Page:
Evaluating Health Communication Effectiveness: Truth-Telling and the Measurement of Adolescents' Sexual Activity

John F. Tanner, Baylor University
Research regarding health campaign effectiveness relies on self-reports that are likely to be subject to impression management. Using self-evaluation maintenance and impression management theory, two strategies to manage impressions are discussed: identity hiding and lying. Results from three studies involving campaigns promoting sexual abstinence among teens indicate: hiders have higher intentions to engage in sex but there is no demand artifact created by the campaign; lying is manifested as exaggerating or minimizing activity; and minimizing is increased by exposure to the campaign while exaggerating is not. Strategies for accounting for impression management are discussed.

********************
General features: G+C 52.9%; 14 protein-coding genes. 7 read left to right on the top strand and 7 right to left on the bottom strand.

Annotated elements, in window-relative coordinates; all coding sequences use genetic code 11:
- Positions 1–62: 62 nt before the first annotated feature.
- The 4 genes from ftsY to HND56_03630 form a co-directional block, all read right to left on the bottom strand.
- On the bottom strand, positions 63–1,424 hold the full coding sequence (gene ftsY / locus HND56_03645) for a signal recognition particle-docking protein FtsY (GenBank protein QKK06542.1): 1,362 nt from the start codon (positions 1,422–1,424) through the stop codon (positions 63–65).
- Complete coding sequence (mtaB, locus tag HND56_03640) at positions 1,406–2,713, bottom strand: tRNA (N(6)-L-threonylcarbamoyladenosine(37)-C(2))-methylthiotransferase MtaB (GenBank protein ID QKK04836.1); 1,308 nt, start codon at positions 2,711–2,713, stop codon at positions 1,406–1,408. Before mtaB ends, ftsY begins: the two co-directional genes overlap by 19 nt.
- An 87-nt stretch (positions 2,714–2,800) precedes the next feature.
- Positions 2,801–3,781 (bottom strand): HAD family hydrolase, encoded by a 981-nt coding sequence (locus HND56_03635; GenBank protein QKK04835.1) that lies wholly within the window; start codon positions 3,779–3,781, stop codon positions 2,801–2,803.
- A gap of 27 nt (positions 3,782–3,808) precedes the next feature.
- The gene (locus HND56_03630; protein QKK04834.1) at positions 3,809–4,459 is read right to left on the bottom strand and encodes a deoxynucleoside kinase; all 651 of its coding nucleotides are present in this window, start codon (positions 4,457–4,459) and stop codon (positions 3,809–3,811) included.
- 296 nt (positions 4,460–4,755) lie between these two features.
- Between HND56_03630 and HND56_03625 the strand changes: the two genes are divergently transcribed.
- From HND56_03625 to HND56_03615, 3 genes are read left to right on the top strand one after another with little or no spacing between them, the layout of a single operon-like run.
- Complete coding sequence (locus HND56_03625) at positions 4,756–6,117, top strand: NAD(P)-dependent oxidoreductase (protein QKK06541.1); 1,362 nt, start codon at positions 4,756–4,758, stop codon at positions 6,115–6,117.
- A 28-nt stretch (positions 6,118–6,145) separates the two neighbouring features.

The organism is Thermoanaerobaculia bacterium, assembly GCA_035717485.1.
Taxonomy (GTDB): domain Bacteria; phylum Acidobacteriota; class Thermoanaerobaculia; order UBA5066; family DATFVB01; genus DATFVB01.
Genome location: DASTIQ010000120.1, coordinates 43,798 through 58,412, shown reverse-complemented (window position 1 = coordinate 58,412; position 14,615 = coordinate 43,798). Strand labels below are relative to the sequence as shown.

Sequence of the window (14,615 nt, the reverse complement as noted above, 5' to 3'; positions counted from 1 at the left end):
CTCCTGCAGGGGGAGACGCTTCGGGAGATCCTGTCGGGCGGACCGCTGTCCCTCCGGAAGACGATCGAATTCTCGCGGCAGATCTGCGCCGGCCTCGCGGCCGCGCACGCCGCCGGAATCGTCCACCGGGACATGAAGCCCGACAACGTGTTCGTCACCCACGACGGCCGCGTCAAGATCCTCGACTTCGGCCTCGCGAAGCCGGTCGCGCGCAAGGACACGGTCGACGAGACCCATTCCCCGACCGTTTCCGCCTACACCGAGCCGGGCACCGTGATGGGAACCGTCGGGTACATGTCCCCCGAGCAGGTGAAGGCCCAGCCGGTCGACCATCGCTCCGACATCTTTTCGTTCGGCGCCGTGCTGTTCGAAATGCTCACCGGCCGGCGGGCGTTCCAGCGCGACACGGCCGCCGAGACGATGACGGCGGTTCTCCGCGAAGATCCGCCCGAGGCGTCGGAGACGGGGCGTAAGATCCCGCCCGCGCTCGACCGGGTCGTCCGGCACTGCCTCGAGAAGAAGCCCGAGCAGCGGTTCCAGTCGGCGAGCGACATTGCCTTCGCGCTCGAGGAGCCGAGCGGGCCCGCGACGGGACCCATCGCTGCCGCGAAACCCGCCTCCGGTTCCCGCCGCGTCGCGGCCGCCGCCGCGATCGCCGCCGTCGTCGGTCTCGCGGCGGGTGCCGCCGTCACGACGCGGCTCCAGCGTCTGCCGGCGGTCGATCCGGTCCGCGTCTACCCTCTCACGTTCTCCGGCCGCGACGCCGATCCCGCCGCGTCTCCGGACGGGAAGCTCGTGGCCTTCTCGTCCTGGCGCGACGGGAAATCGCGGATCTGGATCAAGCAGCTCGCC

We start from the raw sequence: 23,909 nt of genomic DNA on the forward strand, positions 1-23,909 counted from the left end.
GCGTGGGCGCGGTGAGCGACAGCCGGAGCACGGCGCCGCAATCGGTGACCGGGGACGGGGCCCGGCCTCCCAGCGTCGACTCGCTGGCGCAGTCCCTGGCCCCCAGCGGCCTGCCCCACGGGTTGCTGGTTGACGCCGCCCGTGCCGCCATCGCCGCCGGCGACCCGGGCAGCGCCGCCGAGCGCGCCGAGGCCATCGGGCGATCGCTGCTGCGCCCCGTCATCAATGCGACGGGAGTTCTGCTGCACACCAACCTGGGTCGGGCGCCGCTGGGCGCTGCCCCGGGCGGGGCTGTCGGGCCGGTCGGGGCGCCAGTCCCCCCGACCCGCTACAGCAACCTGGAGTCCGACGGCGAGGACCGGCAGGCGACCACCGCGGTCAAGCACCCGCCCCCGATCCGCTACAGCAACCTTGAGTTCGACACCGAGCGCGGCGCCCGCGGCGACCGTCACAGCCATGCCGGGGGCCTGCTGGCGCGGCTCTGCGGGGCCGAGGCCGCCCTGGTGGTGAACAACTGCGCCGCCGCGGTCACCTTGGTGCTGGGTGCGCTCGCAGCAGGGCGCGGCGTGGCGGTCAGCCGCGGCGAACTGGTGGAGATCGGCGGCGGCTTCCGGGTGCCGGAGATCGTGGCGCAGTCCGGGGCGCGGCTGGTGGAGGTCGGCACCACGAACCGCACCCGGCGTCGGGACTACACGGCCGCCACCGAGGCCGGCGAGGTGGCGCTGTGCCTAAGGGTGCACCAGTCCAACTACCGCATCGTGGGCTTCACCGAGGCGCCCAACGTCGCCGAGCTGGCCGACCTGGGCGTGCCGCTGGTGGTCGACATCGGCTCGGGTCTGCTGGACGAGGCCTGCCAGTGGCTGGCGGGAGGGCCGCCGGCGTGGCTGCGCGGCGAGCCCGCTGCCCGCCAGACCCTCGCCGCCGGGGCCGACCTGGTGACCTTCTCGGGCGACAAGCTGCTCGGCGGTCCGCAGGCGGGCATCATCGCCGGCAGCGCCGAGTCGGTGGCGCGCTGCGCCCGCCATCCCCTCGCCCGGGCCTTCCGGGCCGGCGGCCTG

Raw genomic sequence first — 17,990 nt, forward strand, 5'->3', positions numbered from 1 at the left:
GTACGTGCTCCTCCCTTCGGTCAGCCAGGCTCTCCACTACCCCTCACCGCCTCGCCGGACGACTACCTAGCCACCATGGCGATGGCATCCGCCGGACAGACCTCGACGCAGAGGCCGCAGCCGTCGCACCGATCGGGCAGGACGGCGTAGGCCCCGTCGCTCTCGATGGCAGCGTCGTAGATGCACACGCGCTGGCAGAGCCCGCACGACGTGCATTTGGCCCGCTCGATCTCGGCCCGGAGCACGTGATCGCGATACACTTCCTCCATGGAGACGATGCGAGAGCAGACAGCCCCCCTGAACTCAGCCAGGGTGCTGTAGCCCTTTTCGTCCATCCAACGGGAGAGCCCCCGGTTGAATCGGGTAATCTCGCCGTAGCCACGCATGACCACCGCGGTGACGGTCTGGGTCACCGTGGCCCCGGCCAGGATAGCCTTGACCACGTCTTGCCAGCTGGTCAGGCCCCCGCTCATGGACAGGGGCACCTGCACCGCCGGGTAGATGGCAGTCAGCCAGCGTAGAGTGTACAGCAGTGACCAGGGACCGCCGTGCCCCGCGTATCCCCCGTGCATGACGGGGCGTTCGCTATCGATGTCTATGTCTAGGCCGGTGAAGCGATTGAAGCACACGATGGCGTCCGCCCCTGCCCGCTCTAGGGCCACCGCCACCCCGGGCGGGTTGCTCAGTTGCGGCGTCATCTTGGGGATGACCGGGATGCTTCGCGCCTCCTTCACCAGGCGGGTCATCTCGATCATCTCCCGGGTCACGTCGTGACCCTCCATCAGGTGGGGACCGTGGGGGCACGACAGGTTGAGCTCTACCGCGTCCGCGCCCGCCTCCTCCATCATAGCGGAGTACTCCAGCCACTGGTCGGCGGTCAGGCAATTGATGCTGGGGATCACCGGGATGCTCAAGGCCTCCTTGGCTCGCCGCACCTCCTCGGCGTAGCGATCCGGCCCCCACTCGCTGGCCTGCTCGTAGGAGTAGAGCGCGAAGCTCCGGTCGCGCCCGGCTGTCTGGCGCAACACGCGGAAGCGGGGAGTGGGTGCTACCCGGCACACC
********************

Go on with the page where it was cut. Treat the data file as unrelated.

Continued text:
[ to cite ]:
John F. Tanner (2008) ,"Evaluating Health Communication Effectiveness: Truth-Telling and the Measurement of Adolescents' Sexual Activity", in NA - Advances in Consumer Research Volume 35, eds. Angela Y. Lee and Dilip Soman, Duluth, MN : Association for Consumer Research, Pages: 117-121.